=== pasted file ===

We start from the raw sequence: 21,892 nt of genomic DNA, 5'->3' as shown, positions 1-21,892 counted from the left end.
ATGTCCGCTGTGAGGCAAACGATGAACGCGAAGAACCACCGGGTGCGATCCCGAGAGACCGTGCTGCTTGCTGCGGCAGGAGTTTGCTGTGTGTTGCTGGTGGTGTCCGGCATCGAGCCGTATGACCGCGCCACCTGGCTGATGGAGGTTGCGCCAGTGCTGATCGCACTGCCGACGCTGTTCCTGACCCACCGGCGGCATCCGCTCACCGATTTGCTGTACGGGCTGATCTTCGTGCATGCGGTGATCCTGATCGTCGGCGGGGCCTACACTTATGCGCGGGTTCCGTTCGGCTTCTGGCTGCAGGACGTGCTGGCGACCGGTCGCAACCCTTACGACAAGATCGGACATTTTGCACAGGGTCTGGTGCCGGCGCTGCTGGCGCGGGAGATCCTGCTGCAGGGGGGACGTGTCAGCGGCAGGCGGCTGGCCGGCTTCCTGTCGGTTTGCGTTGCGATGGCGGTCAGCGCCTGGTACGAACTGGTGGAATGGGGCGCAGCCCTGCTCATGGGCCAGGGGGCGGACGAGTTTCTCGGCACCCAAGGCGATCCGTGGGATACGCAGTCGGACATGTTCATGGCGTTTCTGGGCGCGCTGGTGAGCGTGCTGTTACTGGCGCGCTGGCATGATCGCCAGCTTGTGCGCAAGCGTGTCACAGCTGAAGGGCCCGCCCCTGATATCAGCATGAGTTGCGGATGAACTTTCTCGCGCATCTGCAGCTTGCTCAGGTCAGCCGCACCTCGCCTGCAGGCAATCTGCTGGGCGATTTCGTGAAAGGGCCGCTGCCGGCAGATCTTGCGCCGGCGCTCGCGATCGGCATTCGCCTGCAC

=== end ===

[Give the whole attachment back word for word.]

We start from the raw sequence: 21,892 nt of genomic DNA, 5'->3' as shown, positions 1-21,892 counted from the left end.
ATGTCCGCTGTGAGGCAAACGATGAACGCGAAGAACCACCGGGTGCGATCCCGAGAGACCGTGCTGCTTGCTGCGGCAGGAGTTTGCTGTGTGTTGCTGGTGGTGTCCGGCATCGAGCCGTATGACCGCGCCACCTGGCTGATGGAGGTTGCGCCAGTGCTGATCGCACTGCCGACGCTGTTCCTGACCCACCGGCGGCATCCGCTCACCGATTTGCTGTACGGGCTGATCTTCGTGCATGCGGTGATCCTGATCGTCGGCGGGGCCTACACTTATGCGCGGGTTCCGTTCGGCTTCTGGCTGCAGGACGTGCTGGCGACCGGTCGCAACCCTTACGACAAGATCGGACATTTTGCACAGGGTCTGGTGCCGGCGCTGCTGGCGCGGGAGATCCTGCTGCAGGGGGGACGTGTCAGCGGCAGGCGGCTGGCCGGCTTCCTGTCGGTTTGCGTTGCGATGGCGGTCAGCGCCTGGTACGAACTGGTGGAATGGGGCGCAGCCCTGCTCATGGGCCAGGGGGCGGACGAGTTTCTCGGCACCCAAGGCGATCCGTGGGATACGCAGTCGGACATGTTCATGGCGTTTCTGGGCGCGCTGGTGAGCGTGCTGTTACTGGCGCGCTGGCATGATCGCCAGCTTGTGCGCAAGCGTGTCACAGCTGAAGGGCCCGCCCCTGATATCAGCATGAGTTGCGGATGAACTTTCTCGCGCATCTGCAGCTTGCTCAGGTCAGCCGCACCTCGCCTGCAGGCAATCTGCTGGGCGATTTCGTGAAAGGGCCGCTGCCGGCAGATCTTGCGCCGGCGCTCGCGATCGGCATTCGCCTGCAC